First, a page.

The Septuagint is not giving a more literal translation of the Masoretic Hebrew text. The Masoretic text has וַיַּחְשְׁבֶהָ (which is qal, not niph'al), and the -ה suffix must be a direct object (Gesenius defines it under the third definition of חָשַב: "to impute something to someone"). "He counted it to him for righteousness" is a literal translation of the Hebrew.
The Septuagint could have had a different Hebrew text which used the passive verb וַיֵּחָשֵב instead of וַיַּחְשְׁבֶהָ (in which case it would be agreeing with the Peshitta and Vulgate; the passive verb is also used in this context in Psalms 106:31).
Alternatively, the Septuagint could be giving a loose translation: the Hebrew verb doesn't always take a subject, and if that were the case here, "he counted it" could mean "someone counted it" rather than "God counted it." A literal "someone counted it to him for righteousness" could be reasonably translated idiomatically as "it was counted to him for righteousness."
Another potential example of the latter possibility: In Isaiah 8:4, the qal verb יִשָּׁא + direct object is translated in the Septuagint by a middle voice (λήψεται) and the direct object is replaced by the same word as a subject (in accusative case, as normal for nouns with infinitives). In Isaiah, a different text would be less likely (it would apparently require the word אֶת to be deleted and יִשָּׂא to be changed to יִנָּשֵׂא). If the Septuagint used the same method here (i.e. translating an unnamed subject and active verb by a passive verb), it wouldn't require positing a different original text.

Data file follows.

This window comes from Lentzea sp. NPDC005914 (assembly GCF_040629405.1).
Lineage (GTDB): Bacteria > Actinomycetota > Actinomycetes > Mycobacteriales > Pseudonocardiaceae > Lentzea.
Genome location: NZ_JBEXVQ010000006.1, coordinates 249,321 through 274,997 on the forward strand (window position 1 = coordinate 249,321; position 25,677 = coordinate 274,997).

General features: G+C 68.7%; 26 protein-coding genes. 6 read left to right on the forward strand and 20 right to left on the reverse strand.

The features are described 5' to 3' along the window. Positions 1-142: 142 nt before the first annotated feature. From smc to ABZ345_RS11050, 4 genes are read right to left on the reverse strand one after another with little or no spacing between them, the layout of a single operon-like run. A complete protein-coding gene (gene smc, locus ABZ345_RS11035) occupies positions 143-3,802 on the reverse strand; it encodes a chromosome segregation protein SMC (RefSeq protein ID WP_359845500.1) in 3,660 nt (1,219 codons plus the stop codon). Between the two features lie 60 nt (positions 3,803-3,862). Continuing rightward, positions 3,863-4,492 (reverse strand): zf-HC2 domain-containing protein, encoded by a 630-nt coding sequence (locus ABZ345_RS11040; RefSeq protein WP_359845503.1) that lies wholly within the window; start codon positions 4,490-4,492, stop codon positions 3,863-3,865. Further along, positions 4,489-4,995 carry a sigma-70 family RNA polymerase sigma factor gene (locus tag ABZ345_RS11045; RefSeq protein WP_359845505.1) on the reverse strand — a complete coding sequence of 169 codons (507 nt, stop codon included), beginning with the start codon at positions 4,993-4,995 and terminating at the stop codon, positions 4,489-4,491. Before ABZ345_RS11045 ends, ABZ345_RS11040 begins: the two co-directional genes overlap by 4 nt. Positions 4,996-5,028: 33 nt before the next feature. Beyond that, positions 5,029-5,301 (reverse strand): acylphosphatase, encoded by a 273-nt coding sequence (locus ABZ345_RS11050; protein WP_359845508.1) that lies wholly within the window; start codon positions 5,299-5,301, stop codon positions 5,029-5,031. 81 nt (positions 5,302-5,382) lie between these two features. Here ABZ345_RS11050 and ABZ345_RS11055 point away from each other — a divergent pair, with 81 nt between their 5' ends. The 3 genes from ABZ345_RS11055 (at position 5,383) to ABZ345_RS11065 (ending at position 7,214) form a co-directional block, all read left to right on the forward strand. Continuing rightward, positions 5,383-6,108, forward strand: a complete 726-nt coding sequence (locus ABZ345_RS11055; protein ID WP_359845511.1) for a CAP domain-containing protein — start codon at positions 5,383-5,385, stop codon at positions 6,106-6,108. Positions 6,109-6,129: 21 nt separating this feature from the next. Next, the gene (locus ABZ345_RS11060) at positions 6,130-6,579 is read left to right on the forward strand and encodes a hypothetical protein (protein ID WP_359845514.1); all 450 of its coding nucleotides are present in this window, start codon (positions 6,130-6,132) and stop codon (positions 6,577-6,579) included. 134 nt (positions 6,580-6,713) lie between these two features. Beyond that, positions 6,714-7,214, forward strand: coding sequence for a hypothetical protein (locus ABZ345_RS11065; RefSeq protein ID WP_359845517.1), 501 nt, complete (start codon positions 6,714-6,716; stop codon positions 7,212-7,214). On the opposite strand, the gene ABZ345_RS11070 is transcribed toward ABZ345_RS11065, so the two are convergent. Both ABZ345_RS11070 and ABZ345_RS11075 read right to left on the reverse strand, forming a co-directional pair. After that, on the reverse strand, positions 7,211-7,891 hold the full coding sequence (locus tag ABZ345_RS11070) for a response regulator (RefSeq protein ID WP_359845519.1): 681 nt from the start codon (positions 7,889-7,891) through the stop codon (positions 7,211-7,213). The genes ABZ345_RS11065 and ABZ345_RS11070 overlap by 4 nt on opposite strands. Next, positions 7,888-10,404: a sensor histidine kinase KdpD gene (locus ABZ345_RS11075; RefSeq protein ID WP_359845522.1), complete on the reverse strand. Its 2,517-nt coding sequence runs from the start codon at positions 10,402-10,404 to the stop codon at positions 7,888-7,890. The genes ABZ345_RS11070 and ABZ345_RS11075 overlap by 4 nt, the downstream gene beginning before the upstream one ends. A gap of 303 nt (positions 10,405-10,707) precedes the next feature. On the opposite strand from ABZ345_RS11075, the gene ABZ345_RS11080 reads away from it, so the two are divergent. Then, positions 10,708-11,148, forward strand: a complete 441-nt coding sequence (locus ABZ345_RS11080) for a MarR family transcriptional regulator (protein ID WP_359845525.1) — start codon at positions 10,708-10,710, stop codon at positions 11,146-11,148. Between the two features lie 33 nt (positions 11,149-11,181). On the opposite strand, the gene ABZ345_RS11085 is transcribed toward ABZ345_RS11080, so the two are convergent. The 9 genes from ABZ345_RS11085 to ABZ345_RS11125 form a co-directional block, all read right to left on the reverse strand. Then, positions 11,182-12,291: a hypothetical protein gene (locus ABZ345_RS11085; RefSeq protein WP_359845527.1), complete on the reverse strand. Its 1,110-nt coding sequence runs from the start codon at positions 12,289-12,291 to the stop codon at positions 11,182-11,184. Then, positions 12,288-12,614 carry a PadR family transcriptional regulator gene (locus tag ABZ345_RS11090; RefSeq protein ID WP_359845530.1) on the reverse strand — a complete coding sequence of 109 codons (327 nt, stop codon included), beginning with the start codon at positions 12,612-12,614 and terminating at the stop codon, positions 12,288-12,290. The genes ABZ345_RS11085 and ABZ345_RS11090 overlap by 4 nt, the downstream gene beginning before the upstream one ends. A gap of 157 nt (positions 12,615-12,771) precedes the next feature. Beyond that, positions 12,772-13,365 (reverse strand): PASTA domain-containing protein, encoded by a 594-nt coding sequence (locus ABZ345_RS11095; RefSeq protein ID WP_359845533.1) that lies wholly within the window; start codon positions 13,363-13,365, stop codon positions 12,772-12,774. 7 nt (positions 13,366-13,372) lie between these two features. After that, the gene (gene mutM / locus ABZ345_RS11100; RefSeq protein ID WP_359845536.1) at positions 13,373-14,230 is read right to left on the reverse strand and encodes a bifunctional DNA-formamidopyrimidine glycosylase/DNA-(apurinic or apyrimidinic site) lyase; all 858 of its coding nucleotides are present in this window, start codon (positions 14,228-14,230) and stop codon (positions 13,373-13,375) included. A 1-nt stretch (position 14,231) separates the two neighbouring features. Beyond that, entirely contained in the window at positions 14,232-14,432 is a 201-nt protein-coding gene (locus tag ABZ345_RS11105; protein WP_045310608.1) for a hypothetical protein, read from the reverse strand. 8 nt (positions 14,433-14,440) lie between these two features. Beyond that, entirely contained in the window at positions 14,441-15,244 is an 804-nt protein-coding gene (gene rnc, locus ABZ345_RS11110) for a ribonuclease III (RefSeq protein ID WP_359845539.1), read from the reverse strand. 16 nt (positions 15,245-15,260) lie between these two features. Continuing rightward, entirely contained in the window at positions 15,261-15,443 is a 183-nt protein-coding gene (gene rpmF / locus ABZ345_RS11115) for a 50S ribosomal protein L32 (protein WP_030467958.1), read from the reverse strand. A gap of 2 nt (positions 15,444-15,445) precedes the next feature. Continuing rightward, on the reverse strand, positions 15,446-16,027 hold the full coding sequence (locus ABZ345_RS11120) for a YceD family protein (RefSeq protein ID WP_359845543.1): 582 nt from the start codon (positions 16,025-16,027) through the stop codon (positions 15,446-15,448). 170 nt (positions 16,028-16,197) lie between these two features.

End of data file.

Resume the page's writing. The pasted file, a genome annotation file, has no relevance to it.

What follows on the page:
As for whether the Septuagint's reading ("it was counted to him") is more accurate than the other possible reading ("he [God] counted it to him"), the Septuagint's reading is certainly possible (and perhaps even supported by the similar wording in Psalms 106:31 in which both Hebrew and Greek use the passive/niph'al form). However, Psalms 32:2 also uses the same wording as the verse in Genesis, differing only in speaking of a sin rather than righteousness: "happy is the person to whom God doesn't count a sin." In this verse the subject is undoubtedly God, and therefore it could just as easily be God who counted Abraham's belief as righteousness in the Genesis verse. In any case, it seems that this is only a grammatical point: whether or not it was counted or he counted it, it was either God who counted or God by whom it was counted.